Exercise time decreased during the observation period (P < 0.01), but there was no significant change in TDEE and energy intake. On an individual level, change in energy intake over a period of 12 months, however, ranged from a reduction of 580 kcal·d−1 to an increase of 599 kcal·d−1. The range for change in total exercise time was from a reduction of 79 min·wk−1 to an increase of 67 min·wk−1. Change in specific exercise types ranged from −41 to 28 min·wk−1, −47 to 48 min·wk−1, and −69 to 30 min·wk−1 for aerobic exercise, resistance exercise, and other exercise types, respectively. Change in exercise time, TDEE, and energy intake did not differ across fat categories after adjusting for ethnicity, sex, age, and the respective baseline measures.
Regression analysis for the total sample showed a significant inverse effect of change in total exercise time on subsequent fat mass and a significant direct effect on subsequent lean mass (P < 0.01), resulting in an inverse effect of total exercise time on %BF (P < 0.01) (Table 3). There was no effect of change in total exercise on BMI. These results remained essentially unchanged after including change in PAL and energy intake into the respective models. There was a direct effect of change in energy intake on BMI (β = 0.05, P < 0.01), whereas no significant effect of change in energy intake was observed for fat mass and %BF. An increase in energy intake, however, was directly associated with lean mass at 12 months (β = 0.05, P < 0.01). Regarding specific exercise types, there was an inverse association of change in aerobic exercise and resistance exercise with subsequent fat mass and %BF (P < 0.01). Change in resistance exercise additionally affected lean mass (P < 0.01). There were no significant effects of change in time spent in other exercise on any adiposity measures at follow-up. Additionally adjusting for change in PAL did not change the previously reported results.
The effects of change in exercise time separately for normal-fat, overfat, and obese participants are shown in Table 4. Change in total exercise time or any specific exercise type was directly associated with subsequent lean mass in normal-fat participants (P < 0.05), whereas there was no effect of total exercise or specific exercise types on fat mass, %BF, and BMI. In overfat and obese participants, there was an inverse effect of change in total exercise time on fat mass and %BF (P < 0.05). Particularly, change in resistance exercise affected subsequent fat mass and %BF, with results being more pronounced in obese participants compared with those in overfat participants. Aerobic exercise affected only %BF in overfat participants (P < 0.05), and there was no significant effect of aerobic exercise in obese participants. There was no effect of change in total exercise time or any specific exercise time on lean mass in overfat and obese participants. No significant effects on measures of adiposity were observed for time spent in other exercise. As shown for the total sample, change in exercise did not affect subsequent BMI and results remained essentially unchanged after additionally controlling for PAL.
Health benefits of regular exercise are well documented (1), but research on differential effects of various exercise types on measures of adiposity has been limited. To evaluate the growing number of exercise programs in various settings, scientific evidence on the effects of specific exercise types on body weight and body composition is warranted. Results of the present study show that habitual exercise engagement predominantly affects fat mass and lean mass, whereas the effect on BMI is minimal. An increase in resistance exercise was associated with increase of lean mass and decrease of fat mass. An increase in aerobic exercise, on the other hand, was only associated with reduction of fat mass. Effects of various exercise types, however, differed by adiposity level. In normal-fat participants, exercise predominantly affected lean mass, independent of exercise type. In overfat and obese participants, change in exercise engagement predominantly affected fat mass. Interestingly, resistance exercise had a greater effect on fat mass in overfat and obese participants than aerobic exercise. In fact, aerobic exercise affected %BF only in overfat participants but not in obese participants.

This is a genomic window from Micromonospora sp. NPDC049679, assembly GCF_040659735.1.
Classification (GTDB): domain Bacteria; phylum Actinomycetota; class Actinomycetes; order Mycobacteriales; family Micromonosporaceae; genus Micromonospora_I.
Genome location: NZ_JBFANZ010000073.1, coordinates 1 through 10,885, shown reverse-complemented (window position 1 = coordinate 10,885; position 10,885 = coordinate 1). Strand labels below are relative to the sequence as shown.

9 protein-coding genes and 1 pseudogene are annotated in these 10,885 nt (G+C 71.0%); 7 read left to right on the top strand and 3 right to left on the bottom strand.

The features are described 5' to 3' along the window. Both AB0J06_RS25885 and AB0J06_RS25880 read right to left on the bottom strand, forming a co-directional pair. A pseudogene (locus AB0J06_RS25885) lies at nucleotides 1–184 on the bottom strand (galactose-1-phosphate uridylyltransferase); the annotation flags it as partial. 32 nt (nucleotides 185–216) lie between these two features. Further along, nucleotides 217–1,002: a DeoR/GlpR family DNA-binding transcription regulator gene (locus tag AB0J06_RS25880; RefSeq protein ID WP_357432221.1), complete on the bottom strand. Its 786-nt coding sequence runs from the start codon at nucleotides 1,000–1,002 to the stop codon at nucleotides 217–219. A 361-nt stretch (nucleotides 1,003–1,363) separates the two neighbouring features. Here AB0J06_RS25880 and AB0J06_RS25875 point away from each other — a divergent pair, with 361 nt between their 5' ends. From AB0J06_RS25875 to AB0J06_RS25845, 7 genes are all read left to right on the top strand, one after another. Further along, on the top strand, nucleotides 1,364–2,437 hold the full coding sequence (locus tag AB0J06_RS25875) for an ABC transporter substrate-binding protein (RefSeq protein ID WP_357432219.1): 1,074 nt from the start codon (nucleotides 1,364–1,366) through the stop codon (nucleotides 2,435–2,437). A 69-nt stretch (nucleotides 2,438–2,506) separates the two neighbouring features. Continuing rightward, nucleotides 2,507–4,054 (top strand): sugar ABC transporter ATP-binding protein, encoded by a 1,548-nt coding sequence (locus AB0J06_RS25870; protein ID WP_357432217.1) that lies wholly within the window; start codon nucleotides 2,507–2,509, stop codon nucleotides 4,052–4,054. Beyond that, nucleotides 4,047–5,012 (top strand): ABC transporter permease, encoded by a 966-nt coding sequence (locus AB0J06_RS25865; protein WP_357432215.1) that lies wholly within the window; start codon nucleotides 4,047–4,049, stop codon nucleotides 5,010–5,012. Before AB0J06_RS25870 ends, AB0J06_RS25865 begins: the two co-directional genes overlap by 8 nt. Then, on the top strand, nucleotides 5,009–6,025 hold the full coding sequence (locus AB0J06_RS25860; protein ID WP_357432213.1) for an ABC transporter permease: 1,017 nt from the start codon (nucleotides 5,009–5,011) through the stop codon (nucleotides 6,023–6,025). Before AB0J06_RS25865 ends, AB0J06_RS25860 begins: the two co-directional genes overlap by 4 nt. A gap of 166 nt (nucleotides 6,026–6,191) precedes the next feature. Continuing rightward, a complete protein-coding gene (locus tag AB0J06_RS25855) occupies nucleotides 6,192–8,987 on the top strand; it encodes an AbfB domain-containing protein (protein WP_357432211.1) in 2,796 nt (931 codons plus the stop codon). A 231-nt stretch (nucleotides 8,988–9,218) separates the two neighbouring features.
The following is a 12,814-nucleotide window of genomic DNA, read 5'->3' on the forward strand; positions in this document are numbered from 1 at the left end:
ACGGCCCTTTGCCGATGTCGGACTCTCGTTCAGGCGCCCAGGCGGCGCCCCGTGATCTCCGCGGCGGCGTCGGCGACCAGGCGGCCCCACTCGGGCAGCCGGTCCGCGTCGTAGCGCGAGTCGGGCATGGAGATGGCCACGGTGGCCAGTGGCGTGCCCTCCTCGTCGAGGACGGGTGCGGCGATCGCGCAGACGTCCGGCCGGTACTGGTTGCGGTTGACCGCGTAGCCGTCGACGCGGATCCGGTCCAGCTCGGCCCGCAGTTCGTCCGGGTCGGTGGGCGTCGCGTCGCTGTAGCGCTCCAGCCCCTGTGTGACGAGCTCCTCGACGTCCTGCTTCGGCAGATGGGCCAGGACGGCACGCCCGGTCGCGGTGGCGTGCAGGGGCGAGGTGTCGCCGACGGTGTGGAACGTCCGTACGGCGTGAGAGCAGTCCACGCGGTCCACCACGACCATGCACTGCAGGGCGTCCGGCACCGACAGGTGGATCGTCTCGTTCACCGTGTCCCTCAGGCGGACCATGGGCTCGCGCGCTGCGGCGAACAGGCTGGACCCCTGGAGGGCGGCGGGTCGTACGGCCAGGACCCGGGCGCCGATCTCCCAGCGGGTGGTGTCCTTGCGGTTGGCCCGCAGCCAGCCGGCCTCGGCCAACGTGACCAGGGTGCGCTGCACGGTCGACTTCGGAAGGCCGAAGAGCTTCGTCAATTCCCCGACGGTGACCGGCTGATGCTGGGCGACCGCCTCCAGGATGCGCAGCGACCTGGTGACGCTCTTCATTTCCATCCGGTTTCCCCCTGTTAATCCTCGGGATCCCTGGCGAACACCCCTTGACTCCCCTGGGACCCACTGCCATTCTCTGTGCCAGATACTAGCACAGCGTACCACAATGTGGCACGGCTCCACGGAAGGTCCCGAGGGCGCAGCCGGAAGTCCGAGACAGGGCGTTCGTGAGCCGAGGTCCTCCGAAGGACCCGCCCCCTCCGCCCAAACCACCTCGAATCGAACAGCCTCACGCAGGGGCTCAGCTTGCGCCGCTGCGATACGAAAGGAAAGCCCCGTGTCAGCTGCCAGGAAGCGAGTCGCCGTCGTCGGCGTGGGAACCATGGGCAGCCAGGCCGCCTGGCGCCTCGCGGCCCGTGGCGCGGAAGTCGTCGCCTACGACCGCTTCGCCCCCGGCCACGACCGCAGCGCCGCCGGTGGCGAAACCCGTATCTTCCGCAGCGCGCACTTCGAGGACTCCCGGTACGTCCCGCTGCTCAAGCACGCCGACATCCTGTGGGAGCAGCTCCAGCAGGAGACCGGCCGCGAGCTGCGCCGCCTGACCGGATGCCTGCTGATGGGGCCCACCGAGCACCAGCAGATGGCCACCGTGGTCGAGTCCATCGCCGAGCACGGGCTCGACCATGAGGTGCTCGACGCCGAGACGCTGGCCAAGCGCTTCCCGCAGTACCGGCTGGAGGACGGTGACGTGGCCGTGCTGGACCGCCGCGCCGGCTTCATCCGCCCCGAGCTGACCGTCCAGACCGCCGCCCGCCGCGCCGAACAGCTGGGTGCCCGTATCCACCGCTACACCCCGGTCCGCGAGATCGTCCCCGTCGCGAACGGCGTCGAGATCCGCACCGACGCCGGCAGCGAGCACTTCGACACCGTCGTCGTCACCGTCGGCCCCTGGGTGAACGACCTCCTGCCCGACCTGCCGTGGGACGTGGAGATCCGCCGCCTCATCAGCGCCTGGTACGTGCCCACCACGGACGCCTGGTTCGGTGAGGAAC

The limited effect of exercise on BMI has been addressed previously (39), and results of the present study support the argument for energy restriction as an important component for weight loss (10). Caloric restriction, however, has been associated with a decline in lean body mass (31) and habitual PA (23,3223,32). The corresponding decline in energy expenditure could make it difficult to achieve sustainable weight loss relying entirely on low energy intake. The present study further showed no difference in energy intake between normal-fat, overfat, and obese participants, which emphasizes the importance of exercise or PA in long-term weight management. It should also be considered that the proportion of lean mass lost during caloric restriction is greater than the amount regained, resulting in a lean mass deficit, which negatively affects various health outcomes (3,313,31). Exercise engagement during weight loss, on the other hand, has been shown to attenuate the loss in lean mass (27), which would allow individuals to maintain RMR (45). This sustained energy expenditure during sedentary pursuits could facilitate long-term weight maintenance. In addition, exercise is associated with increased cardiorespiratory fitness and functional capacity, which increases quality of life and improves health (35). It should also be considered that adiposity has a stronger association with health outcomes than BMI (29). Both aerobic and resistance exercise have beneficial effects on visceral adiposity, which is associated with cardiovascular disease risk, independent of change in body weight (25). Therefore, a stronger focus on change in body composition, rather than on weight or BMI, is warranted when evaluating health effects of exercise-based interventions (33).